It takes more than great sailors to win the Americas Cup, although you need those too.
The AC is always won by the fastest boat, it’s an old cliche, but it’s true. To be the best you need to be a leader in your field, not a follower. Sometimes the ideas and innovations will work out, sometimes they won’t. You need to be undaunted by the past failures.
New Zealand teams have always been fearless in design.
For the 1987 Americas Cup in Fremantle, the New Zealand team, making their debut, were the only team to build boats from fibreglass. As Dennis Conner famously stated “why would anyone want to build a boat of fibreglass unless they wanted to cheat?” (they weren’t). For the 1991 Americas Cup, New Zealand built a lightweight, beamy boat with a bowsprit. Again, thinking outside the box, but not down the winning design path. It wasn’t until 1995 when Peter Blake and Russell Coutts put a team together that mastered the design rule at the time. Then there was the “hula” from 2003, again very creative but not the winning design ticket! For 2013 the kiwis managed to get their catamaran up in the air foiling, inside a design rule where the boats weren’t meant to foil! Unfortunately, the cat was let out of the bag early enough for the other teams to copy them.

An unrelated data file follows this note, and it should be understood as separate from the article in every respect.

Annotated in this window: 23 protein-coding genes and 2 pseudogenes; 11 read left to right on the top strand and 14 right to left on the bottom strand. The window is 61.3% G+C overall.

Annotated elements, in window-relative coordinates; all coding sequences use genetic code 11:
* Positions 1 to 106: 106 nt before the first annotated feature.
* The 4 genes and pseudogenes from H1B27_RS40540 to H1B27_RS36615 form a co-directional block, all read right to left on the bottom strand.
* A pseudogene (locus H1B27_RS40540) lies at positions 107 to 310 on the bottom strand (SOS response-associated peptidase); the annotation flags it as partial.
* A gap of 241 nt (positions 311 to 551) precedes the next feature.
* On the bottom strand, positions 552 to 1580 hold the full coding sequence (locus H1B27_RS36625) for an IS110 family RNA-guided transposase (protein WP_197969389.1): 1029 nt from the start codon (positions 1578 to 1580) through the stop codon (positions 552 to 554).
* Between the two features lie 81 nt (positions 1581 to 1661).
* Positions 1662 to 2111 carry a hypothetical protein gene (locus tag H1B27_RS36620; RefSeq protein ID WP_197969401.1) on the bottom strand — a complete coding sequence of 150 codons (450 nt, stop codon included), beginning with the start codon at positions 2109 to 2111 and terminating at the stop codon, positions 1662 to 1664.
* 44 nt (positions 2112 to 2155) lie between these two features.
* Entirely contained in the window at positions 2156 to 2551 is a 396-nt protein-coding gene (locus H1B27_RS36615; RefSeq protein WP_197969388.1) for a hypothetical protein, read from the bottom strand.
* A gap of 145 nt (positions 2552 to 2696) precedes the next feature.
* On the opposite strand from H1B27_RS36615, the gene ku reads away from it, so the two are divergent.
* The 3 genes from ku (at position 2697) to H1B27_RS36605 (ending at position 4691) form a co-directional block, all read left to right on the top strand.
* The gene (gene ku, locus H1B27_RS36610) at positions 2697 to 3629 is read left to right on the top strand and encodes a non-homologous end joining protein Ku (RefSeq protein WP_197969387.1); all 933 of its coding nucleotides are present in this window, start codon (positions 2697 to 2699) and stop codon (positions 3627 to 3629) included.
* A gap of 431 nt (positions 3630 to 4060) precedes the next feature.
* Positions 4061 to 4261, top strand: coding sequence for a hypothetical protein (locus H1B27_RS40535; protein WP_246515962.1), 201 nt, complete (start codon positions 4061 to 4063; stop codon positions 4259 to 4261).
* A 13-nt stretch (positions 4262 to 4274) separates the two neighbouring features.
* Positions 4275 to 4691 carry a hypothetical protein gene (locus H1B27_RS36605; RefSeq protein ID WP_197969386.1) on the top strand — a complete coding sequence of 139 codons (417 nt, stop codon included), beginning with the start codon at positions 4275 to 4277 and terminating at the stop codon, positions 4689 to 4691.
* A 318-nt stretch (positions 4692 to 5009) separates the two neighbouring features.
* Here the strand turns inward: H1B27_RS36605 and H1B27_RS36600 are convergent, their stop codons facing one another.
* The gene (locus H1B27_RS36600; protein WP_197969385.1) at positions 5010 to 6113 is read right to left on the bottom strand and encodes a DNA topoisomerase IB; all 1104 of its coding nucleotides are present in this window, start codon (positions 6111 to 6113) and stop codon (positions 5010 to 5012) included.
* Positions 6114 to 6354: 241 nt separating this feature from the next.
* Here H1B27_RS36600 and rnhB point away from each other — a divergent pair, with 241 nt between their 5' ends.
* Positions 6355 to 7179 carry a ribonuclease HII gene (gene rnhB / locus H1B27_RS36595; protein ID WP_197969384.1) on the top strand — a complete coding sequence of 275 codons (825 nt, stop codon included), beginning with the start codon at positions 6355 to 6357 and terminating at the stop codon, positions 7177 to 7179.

For the 2017 Americas Cup, Emirates Team New Zealand really threw the door wide open and let the ideas flow. Is there any point in being conservative in the AC design world? The team was down in NZ testing by themselves (along with Oracle spies!), quietly working on their inventions. They were innovative in their approach and in every detail on the boat. From foils to oil management to wing control and probably so many other things not even visible, they led the way.
True Kit congratulates this outstanding achievement, pushing through barriers and searching for excellence. The New Zealand marine industry is often seen as a leader in field and Emirates Team New Zealand are showing the way. Well done.
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